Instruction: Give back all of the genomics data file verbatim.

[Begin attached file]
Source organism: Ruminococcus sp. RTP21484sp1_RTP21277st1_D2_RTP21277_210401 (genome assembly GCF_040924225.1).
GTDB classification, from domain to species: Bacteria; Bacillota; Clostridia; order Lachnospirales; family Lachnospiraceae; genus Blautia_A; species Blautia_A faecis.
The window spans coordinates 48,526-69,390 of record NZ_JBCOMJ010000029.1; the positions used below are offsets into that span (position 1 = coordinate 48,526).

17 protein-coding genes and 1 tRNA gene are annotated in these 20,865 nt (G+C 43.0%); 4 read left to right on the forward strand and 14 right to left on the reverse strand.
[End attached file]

Source organism: Ruminococcus sp. RTP21484sp1_RTP21277st1_D2_RTP21277_210401 (genome assembly GCF_040924225.1).
GTDB classification, from domain to species: Bacteria; Bacillota; Clostridia; order Lachnospirales; family Lachnospiraceae; genus Blautia_A; species Blautia_A faecis.
The window spans coordinates 48,526-69,390 of record NZ_JBCOMJ010000029.1; the positions used below are offsets into that span (position 1 = coordinate 48,526).

17 protein-coding genes and 1 tRNA gene are annotated in these 20,865 nt (G+C 43.0%); 4 read left to right on the forward strand and 14 right to left on the reverse strand.